The Stoa of Attalos is an impressive building located in the archaeological site of the Ancient Agora in Athens. Originally constructed from 159 BC to 138 BC, the building was donated to the Athenians by Attalus II, King of Pergamos, and his wife. The building had two floors and two rows of marble columns on the ground floor, making it the first and largest shopping center of antiquity.
Over time, the Stoa of Attalos was destroyed during a siege in 267 AD, but it was restored in 1953-1956 by the American School of Classical Studies to house an archaeological museum. The Archaeological Museum of the Stoa of Attalos houses a collection of artifacts excavated at the archaeological site of the Ancient Agora, dating from the Neolithic period to the 6th century AD.
Among the notable artifacts in the museum are the giant statue of the god Apollo, a large statue of a female figure, a hydraulic clock used to measure time in the courts, the tomb of a little girl dating back to Geometric times, and a bronze Spartan shield taken by the Athenians as a war prize at the battle of Sfactoria (425 BC).
Recently, in May 2012, restoration work on the second floor was completed, and the museum was extended to both floors. The museum’s impressive collection of artifacts and its unique historical and cultural significance make it a must-see attraction for anyone interested in history, archaeology, and ancient Greek culture.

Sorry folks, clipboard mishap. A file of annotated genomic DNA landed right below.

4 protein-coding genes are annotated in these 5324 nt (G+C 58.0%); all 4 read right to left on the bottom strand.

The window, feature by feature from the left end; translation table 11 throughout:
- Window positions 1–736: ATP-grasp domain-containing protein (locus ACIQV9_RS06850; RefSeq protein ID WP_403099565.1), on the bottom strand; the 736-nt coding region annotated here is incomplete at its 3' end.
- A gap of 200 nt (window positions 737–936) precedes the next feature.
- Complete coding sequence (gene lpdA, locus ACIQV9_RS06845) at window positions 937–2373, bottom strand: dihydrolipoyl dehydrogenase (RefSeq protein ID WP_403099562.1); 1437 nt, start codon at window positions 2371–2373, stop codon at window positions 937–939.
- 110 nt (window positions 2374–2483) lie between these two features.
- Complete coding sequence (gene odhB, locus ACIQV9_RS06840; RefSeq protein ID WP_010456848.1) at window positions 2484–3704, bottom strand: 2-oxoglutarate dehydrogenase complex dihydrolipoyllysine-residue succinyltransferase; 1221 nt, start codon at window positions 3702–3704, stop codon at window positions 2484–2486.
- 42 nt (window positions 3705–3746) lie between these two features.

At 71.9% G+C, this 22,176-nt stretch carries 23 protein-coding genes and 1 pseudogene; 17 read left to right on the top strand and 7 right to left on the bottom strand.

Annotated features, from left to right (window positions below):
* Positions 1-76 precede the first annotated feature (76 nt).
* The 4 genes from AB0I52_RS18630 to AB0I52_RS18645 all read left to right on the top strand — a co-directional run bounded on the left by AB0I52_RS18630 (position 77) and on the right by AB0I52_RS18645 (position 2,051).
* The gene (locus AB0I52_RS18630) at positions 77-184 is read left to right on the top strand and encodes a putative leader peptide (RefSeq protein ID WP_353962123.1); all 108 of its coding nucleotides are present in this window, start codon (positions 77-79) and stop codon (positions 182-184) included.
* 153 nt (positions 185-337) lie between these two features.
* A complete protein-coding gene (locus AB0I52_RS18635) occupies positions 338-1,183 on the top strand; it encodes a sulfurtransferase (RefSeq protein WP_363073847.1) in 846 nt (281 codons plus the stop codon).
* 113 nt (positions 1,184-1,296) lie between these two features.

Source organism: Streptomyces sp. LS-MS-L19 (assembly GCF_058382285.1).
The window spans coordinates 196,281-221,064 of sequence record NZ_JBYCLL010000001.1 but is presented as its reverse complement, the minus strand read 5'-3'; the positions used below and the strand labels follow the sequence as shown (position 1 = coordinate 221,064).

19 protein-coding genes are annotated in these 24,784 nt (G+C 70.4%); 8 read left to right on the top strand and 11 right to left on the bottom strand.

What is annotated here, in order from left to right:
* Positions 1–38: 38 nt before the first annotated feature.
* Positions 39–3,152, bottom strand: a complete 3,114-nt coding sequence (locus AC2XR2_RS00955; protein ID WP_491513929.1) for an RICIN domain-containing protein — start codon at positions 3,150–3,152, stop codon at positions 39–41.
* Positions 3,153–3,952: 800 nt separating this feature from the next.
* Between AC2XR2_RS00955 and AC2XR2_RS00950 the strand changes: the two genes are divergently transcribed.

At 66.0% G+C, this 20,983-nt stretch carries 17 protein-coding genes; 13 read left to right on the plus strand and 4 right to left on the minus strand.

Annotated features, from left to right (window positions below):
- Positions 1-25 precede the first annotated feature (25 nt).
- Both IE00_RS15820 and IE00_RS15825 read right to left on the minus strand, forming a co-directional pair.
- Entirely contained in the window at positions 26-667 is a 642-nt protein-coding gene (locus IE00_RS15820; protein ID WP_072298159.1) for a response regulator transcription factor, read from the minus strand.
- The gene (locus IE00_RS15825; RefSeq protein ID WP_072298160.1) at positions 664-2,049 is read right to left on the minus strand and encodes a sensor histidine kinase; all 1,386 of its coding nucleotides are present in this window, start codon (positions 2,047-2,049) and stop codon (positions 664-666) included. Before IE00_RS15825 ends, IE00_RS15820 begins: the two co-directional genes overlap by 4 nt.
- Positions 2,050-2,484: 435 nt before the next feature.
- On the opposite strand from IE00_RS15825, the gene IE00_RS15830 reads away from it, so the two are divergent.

Overall, the Stoa of Attalos is an essential attraction for anyone exploring the Ancient Agora in Athens. Its historical significance as a shopping center, coupled with its connection to the Archaeological Museum of the Stoa of Attalos, makes it a must-see attraction in Athens. Its location in the Ancient Agora and proximity to other historical sites in Athens makes it easy to visit for tourists.
Sorry, no records were found. Please adjust your search criteria and try again.
Sorry, unable to load the Maps API.